Ireland’s 2022 Census -Housing Details

Self-Catering Ireland

Housing Information Census 2022 

The Central Statistics Office in Ireland has not published Tourism Data since the start of the Pandemic, and they have started to publish data from the  Census in 2022. I am like a kiddy in a sweetshop with Data!

All Self-Catering will now need Planning Permission.

Self-Catering as an industry offers Short Term Rental (STR) accommodation to domestic and overseas tourists, those who are attending hospital for treatment, those working for a short time in an area, digital nomads in winter months, and for many other legitimate reasons. Since 2017 the industry in Ireland has been under threat from the Rent Pressure Zones Legislation, with over 50 areas arbitrarily closing down small family businesses. This has resulted in an unbalanced tourism accommodation offering and greatly increased rates for hotels and hostels, especially in urban areas since April 2022.  Dublin has been particularly affected by this.

I Love Housing Data!

Preliminary data from Census 2022 released on 29/05/2023 provides the following information in relation to the housing stock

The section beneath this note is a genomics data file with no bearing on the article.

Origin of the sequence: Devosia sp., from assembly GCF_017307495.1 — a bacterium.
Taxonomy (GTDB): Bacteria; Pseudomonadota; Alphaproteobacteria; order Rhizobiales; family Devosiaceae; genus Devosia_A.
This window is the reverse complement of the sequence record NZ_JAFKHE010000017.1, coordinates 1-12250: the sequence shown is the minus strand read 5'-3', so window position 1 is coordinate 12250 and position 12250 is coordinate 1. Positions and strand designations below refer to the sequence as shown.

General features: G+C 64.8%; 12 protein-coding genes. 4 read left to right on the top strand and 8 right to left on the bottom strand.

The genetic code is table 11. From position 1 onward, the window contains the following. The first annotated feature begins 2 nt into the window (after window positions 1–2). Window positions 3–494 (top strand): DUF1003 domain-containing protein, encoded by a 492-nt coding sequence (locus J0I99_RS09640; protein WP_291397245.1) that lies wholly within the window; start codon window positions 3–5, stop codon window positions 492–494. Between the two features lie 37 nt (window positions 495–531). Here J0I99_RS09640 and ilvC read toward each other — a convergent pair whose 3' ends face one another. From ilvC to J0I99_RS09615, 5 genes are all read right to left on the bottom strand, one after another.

Statistics Irelamd 2022

Census Population and Housing Stock 2022

  • The population of Ireland increased – The population of Ireland has increased to over 5 million (5,149,139) as of 03/4/2022. This is an 08% increase on the 2016 census. This is the first time the population of Ireland is over 5 million people since before the famine (1851).  The population has increased due to increased immigration to Ireland and migration within the EU, due to high levels of employment. Over 10 years to 2022 the population of Ireland increased by 10.3%.

 

  • Working from Home -The number of people working from home has increased greatly with 1/3 of all workers (747,961) now working from home for part of the week. There were increases in the housing stock in all counties with the largest increase in the east of the country.